While some jurisdictions are including new measures to protect plants, the majority of SWAPs are expected to lack plant-specific conservation actions because of funding restrictions that date back more than 60 years. The State Wildlife Grants Program, created in 2000, provides the major source of funding for SWAP development and implementation. Funds from this program were described by the Association for Fish and Wildlife Agencies as “the nation’s core source of funding” for preventing declines in wildlife populations through the implementation of SWAPs.11 In fiscal 2014, the State Wildlife Grant Program provided $47.9 million to states and territories for conservation projects described in SWAPs.12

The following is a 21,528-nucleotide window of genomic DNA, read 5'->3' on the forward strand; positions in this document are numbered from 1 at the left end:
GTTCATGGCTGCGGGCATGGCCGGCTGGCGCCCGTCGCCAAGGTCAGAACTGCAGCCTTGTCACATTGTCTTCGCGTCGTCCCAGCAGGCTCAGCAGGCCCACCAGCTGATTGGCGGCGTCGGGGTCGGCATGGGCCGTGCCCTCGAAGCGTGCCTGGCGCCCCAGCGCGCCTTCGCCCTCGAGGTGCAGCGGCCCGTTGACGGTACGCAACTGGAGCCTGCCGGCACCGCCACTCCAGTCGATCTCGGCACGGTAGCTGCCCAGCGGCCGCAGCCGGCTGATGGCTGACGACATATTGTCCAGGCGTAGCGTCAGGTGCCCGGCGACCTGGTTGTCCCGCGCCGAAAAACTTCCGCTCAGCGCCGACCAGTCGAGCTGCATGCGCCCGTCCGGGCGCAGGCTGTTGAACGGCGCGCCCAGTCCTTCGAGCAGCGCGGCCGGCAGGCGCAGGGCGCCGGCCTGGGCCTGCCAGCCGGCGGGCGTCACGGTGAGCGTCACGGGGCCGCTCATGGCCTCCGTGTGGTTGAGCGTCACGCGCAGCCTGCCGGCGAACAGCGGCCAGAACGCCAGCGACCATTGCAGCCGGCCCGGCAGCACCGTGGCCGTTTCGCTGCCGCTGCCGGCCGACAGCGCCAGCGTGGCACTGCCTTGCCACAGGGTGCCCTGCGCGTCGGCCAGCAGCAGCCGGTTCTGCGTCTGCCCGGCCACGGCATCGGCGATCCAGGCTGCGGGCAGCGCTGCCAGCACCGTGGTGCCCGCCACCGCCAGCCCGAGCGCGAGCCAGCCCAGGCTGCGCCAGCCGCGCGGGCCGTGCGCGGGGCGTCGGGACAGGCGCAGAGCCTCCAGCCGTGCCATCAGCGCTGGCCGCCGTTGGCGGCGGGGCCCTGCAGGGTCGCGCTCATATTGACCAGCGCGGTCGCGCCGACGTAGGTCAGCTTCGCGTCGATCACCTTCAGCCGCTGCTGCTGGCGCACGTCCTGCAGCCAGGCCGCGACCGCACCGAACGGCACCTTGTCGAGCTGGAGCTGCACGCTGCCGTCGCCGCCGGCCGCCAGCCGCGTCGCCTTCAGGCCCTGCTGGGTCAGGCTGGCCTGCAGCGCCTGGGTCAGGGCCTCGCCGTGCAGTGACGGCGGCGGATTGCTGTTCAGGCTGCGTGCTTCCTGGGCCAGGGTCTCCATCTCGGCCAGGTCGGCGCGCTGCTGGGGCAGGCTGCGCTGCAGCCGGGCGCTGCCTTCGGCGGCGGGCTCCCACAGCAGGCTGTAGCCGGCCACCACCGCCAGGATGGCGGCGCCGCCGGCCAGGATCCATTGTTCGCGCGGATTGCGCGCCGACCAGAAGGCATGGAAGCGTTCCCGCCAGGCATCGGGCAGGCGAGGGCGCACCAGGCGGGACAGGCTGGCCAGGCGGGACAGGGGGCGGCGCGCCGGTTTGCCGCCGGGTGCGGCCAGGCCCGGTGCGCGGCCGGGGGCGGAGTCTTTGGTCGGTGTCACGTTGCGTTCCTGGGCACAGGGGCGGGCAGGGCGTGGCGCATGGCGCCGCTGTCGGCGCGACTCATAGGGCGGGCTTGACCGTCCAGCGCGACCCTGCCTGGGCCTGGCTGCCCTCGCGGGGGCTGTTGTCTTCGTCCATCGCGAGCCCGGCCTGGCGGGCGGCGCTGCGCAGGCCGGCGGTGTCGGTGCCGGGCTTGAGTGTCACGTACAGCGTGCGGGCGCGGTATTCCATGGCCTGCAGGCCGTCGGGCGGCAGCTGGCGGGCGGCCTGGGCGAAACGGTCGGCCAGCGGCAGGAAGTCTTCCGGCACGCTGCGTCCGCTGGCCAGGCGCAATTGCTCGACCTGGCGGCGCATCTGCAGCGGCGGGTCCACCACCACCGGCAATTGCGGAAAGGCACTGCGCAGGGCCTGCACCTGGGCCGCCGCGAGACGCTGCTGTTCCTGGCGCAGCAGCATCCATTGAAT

To fully realize the goal of conserving biodiversity in a comprehensive and holistic manner, State Wildlife Action Plans will need to explicitly include plants in conserving planning and habitat prioritization efforts. | Photo by Kristen Bartlett Grace/Florida Museum of Natural History​Upon direction from Congress, the actions detailed in SWAPs are heavily oriented around “species of greatest conservation need.” However, the State Wildlife Grant Program defines wildlife as “fauna, and not flora,” due to its historical funding sources—excise taxes on hunting equipment (1937 Pittman-Robertson Act) and fishing gear (1950 Dingell-Johnson Act). This definition precludes the use of State Wildlife Grant Program funds to designate plants as species of greatest conservation need, leaving jurisdictions to find alternative funding for plant-specific conservation actions.